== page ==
Letter: Reasonable caution in the restoration of paintings

Sir: It is sad to read Martin Wyld's response (letter, 14 April) to my article questioning the National Gallery's restoration policy.

It is sad first because he is inaccurate. I asked Mr Wyld very specifically if he could think of any mistakes the gallery had made in its post-war restoration programme. He replied equally specifically that he could think of none. Now he appears to be implying that he does now have some. He should supply a list. It would be of immense value.

A further inaccuracy concerns Titian's Bacchus and Ariadne. Again, I very specifically did not question the blue of the sky but suggested there was something wrong with the tone of the whole picture. Mr Wyld's invocation of Bone's enamel reproduction is therefore irrelevant.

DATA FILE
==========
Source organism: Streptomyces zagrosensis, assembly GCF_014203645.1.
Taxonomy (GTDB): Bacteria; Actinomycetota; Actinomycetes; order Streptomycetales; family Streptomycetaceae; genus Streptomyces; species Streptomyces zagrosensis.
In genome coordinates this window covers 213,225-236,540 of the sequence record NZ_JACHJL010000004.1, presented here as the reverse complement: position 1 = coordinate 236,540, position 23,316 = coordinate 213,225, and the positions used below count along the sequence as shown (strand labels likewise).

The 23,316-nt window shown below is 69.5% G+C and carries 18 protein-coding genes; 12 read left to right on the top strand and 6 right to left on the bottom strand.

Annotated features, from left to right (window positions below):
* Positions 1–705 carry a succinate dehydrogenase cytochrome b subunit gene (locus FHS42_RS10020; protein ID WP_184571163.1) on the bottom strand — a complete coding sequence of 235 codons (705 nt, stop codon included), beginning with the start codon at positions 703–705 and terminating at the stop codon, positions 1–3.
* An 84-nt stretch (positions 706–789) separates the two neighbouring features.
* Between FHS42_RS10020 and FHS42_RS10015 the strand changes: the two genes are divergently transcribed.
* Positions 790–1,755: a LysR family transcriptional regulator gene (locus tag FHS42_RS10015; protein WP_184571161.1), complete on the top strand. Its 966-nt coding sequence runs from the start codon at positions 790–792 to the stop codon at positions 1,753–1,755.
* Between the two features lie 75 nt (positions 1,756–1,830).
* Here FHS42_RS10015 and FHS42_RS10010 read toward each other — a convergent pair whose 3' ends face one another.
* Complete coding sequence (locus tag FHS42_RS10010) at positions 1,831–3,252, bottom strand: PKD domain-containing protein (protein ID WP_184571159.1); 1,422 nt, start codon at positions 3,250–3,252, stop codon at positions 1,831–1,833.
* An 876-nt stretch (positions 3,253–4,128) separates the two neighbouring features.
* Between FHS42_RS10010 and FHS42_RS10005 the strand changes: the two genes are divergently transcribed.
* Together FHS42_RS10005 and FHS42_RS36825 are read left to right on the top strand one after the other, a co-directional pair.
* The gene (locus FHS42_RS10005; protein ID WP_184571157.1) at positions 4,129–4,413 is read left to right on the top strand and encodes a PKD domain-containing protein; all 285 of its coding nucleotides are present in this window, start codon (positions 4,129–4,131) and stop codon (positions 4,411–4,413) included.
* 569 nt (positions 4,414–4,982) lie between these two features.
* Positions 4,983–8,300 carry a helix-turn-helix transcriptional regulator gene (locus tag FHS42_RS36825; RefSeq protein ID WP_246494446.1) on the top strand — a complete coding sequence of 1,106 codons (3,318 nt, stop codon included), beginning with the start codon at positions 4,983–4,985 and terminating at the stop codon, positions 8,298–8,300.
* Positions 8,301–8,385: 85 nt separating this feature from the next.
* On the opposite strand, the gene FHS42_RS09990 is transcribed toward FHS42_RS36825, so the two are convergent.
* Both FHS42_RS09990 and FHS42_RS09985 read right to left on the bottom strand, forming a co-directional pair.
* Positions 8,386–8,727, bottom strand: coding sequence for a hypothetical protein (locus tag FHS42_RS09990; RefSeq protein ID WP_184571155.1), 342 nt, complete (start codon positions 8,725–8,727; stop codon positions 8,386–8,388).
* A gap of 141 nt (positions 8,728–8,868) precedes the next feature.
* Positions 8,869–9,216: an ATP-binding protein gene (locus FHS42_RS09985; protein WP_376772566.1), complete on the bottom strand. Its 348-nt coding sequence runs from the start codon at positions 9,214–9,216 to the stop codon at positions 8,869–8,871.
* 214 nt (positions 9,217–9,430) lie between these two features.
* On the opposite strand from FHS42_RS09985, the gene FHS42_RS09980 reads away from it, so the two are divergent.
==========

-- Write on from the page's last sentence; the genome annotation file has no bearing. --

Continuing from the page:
But the real sadness is that once again the National Gallery has responded to criticism by trying to discredit the critic. Once again, in other words, it refuses to answer the substantial issues or to engage in serious debate. The National Gallery still believes it possesses a monopoly of truth and expertise. Its critics are only asking for decent humanity and reasonable caution.

Yours faithfully,


London, SE3

15 April